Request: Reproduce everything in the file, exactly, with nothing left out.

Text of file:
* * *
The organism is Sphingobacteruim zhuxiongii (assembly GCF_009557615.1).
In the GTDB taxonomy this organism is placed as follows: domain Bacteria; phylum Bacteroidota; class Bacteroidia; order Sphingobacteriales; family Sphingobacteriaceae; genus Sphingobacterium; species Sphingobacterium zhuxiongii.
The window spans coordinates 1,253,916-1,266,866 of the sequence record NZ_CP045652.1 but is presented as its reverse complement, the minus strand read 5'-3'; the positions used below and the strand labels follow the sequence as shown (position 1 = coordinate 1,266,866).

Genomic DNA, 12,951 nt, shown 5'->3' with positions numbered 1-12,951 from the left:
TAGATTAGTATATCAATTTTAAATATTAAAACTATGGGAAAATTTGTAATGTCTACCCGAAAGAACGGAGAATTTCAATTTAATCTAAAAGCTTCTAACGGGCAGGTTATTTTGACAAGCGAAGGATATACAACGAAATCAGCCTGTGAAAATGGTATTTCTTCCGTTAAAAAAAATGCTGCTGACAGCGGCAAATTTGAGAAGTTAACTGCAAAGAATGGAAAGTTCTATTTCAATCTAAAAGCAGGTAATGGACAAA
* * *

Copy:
The organism is Sphingobacteruim zhuxiongii (assembly GCF_009557615.1).
In the GTDB taxonomy this organism is placed as follows: domain Bacteria; phylum Bacteroidota; class Bacteroidia; order Sphingobacteriales; family Sphingobacteriaceae; genus Sphingobacterium; species Sphingobacterium zhuxiongii.
The window spans coordinates 1,253,916-1,266,866 of the sequence record NZ_CP045652.1 but is presented as its reverse complement, the minus strand read 5'-3'; the positions used below and the strand labels follow the sequence as shown (position 1 = coordinate 1,266,866).

Genomic DNA, 12,951 nt, shown 5'->3' with positions numbered 1-12,951 from the left:
TAGATTAGTATATCAATTTTAAATATTAAAACTATGGGAAAATTTGTAATGTCTACCCGAAAGAACGGAGAATTTCAATTTAATCTAAAAGCTTCTAACGGGCAGGTTATTTTGACAAGCGAAGGATATACAACGAAATCAGCCTGTGAAAATGGTATTTCTTCCGTTAAAAAAAATGCTGCTGACAGCGGCAAATTTGAGAAGTTAACTGCAAAGAATGGAAAGTTCTATTTCAATCTAAAAGCAGGTAATGGACAAA